Basic Chicken Stock

This probably should have been the first post on my website. Hell, it probably should have been the first post on my blog. Yeah, I used to have a blog and I probably couldn’t have told you much about chicken stock when I started it in 2011, but now I really think that chicken stock is where all conversations about cooking should begin. ACTUALLY you have to make chicken first to then make chicken stock. That’s where the conversation will begin in my cookbook. Stay tuned.


You’re probably familiar with my opinions on stock & broth if you’ve listened to the episode of Pantry Raid titled “Stock & Broth.” It’s available wherever you podcast, but I right there I linked it to iTunes/Apple podcasts. It’s a touchy subject, to say the least. Everyone has a different opinion about how stock differs from broth as well as about how to make it. All your big questions about stock vs. broth are answered to the best of my ability in the episode, so give it a listen. YES THIS IS A PLOY TO GET YOU TO LISTEN TO MY PODCAST. Not sorry. Anyway, I’m going to tell you how I make what I call stock because the process basically a ritual in my kitchen because I refuse to be without stock in my fridge or (more likely) freezer.

When I am down to rice and dry beans, it’s chicken stock that saves the day. When I am too anxious to cook anything else for fear of failure, I make chicken stock. When I walk down the aisles of a grocery store and see “chicken stock,” or as I like to call it “road kill water” for sale at more than $3/quart (but also at any price), I laugh. Because I know chicken stock is the one thing that will never fail me, that will always turn out right, a totally priceless but insanely cheap jar of gold patiently waiting for me in my freezer.

Chicken stock waits for me in the freezer in two ways. First, the obvious: I keep it in jars that range from 8oz to 1 quart so it doesn’t go bad. Second, I have a stock bag. One day soon it’s going to be two large stasher bags, but right at this moment it’s a gallon-sized freezer safe ziplock. In that ziplock I keep: chicken bones, any raw chicken spines or feet that come my way, onion peels, the ends of carrots, celery that has gone limp, mushroom stalks, the tough outer layers of leeks and parmesan rinds. When it’s close to full, it’s time to make stock.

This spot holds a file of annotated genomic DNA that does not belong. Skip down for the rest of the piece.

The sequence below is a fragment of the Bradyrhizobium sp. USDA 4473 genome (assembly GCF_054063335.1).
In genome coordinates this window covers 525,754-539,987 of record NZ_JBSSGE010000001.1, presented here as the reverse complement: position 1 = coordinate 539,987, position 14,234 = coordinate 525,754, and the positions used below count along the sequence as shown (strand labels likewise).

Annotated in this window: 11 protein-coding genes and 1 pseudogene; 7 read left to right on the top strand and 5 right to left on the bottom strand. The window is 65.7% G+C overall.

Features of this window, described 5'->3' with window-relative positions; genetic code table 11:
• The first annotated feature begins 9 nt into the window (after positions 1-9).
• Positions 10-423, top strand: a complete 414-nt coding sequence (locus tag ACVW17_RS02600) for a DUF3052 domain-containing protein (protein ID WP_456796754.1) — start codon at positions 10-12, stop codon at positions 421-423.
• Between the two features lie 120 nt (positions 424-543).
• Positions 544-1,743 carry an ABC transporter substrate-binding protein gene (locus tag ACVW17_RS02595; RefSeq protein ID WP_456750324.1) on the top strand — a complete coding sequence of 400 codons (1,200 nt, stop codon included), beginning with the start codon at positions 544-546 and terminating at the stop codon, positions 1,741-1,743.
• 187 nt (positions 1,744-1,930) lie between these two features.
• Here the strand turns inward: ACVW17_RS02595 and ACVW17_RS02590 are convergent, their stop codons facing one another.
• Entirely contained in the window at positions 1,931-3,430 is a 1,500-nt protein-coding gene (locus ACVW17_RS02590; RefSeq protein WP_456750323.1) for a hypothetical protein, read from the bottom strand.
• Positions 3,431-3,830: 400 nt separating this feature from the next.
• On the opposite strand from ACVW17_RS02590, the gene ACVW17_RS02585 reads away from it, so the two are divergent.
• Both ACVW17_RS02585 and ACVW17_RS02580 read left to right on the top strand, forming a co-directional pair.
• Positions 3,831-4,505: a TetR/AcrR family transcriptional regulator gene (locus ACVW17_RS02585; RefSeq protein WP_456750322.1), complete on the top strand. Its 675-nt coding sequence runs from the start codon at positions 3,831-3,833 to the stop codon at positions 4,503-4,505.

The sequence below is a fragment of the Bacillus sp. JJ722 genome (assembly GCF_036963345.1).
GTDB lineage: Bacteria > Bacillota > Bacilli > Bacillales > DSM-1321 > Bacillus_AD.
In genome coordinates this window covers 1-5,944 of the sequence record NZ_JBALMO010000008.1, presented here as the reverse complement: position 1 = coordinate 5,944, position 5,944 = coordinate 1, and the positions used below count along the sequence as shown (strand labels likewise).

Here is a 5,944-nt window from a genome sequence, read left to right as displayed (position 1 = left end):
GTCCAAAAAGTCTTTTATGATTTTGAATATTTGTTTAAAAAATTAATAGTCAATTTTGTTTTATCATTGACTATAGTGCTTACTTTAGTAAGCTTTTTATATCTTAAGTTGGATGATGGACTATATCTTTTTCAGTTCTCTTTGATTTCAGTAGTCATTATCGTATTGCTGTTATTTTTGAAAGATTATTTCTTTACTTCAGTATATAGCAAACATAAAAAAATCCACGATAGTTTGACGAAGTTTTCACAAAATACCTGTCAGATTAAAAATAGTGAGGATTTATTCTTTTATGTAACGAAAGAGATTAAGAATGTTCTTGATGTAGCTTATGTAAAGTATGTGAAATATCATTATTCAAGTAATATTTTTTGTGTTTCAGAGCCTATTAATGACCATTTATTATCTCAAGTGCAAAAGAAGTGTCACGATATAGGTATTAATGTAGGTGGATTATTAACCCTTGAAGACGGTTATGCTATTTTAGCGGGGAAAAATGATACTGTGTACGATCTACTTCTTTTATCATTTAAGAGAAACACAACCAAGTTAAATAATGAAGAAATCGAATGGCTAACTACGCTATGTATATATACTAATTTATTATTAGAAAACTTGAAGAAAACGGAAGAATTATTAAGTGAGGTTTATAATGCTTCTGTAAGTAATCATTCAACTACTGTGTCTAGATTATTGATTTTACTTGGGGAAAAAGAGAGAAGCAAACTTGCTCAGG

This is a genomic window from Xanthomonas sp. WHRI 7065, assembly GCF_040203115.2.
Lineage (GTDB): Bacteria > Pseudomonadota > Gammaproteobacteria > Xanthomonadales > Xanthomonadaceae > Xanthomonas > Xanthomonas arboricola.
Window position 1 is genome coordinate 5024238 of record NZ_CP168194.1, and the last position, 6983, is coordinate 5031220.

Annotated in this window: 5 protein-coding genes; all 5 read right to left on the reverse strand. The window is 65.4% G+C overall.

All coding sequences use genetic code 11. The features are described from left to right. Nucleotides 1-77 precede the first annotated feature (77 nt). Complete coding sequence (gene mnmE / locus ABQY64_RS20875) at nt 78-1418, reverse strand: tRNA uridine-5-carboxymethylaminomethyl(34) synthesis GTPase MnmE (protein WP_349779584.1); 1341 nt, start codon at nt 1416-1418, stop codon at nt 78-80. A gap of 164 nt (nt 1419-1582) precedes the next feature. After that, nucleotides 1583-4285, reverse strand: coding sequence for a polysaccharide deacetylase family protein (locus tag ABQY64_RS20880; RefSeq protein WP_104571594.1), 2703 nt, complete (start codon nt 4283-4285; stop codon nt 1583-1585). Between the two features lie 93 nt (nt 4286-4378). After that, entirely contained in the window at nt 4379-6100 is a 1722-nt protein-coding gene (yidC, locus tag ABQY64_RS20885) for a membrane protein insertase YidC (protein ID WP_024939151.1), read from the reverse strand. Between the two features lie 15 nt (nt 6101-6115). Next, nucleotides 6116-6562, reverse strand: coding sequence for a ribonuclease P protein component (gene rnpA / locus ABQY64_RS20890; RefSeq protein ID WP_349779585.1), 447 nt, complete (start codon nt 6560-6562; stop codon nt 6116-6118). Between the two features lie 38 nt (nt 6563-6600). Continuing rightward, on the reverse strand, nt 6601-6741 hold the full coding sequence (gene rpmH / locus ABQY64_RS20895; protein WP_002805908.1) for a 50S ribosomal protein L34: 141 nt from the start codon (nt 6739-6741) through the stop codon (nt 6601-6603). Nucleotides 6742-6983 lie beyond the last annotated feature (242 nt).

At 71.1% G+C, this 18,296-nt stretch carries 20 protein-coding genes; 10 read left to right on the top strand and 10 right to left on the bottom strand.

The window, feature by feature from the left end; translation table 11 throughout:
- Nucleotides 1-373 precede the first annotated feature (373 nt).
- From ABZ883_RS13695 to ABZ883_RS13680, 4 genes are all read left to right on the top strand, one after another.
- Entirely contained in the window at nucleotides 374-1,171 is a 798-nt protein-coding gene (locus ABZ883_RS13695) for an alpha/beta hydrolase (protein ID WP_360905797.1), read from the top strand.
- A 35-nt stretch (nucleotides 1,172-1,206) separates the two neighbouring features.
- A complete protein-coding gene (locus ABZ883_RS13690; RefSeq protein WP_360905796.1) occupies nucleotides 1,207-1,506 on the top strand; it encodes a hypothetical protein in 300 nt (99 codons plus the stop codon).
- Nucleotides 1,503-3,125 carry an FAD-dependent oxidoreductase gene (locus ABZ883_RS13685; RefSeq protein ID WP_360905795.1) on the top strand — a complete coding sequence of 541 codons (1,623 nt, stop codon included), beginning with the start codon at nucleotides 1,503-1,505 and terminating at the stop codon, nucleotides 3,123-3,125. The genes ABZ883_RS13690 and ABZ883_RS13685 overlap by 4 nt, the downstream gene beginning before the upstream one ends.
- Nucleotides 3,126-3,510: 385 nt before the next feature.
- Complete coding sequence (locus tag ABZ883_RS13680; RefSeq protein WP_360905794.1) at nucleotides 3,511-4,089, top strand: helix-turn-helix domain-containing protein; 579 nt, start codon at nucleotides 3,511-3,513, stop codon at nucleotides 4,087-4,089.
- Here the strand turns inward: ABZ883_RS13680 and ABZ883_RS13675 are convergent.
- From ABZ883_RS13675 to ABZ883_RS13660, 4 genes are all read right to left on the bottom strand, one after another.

Listen, this is kind of a frustrating subject as well as a hotly debated one. There’s no “right way” to make stock. There’s no “correct” ratio for how much stuff::how much water for perfect stock. Use more than you think is right and then if it turns to solid jello in your fridge, you can cut it with some water when you use it. Normally I’d say I have at least a whole large chicken’s worth of bones to a 6-7 quart pot, a whole carrot’s worth of stumps, two whole ribs celery, and at least two or three onion skins. I’ll throw in whatever else I have- in the photo above, some wild mushrooms that were dying in my fridge, leeks, white peppercorns and a few bay leaves. I like to add a cap full of apple cider vinegar, too. I think it helps the bones break down, though I have absolutely not concrete evidence to prove it.

To add to frustration- no, no, let’s stop thinking of it that way. The lack of rules in stock-making is FREEDOM, not frustration. YOU GET TO MAKE ALL THE DECISIONS. WHAT. POWER. Stock is done when YOU say it’s done. You can cook stock for four hours or up to 48, when the bones are fully clean and white. As long as you can visibly tell see melting happening in the grizzly bits that formerly held joints together, you’re making progress. The more they melt away, the richer your stock will be. Most of the time I think it’s nice to give the bones a head start. Other times I throw everything in all at once.

I don’t strain my stock until it’s lukewarm because BURNS. And I don’t fret too much about tiny specs that get through my strainer. They’ll settle at the bottom of your storage container and stay there when you pour it out carefully. I let it come all the way down to room temp before sending it to the fridge or freezer and OH THIS IS SO IMPORTANT: jars destined for the freezer only get filled up 3/4 of the way or they’ll burst.

And that’s it. That’s how you make a pot of anything (soup, beans, risotto, etc.) 8,000 times better for basically no money. Here are the only “rules,” which still read a lot more like reminders-

1. Use about a whole large chicken’s worth of bones to make stock in a 6-7 quart pot. Never use cooked spines.
2. Cook a minimum of four hours at a low temperature on the stovetop, adding more water as needed, or covered in the oven. 200 degrees overnight is kind of a magic number.
3. Use filtered water and kosher salt, very little kosher salt.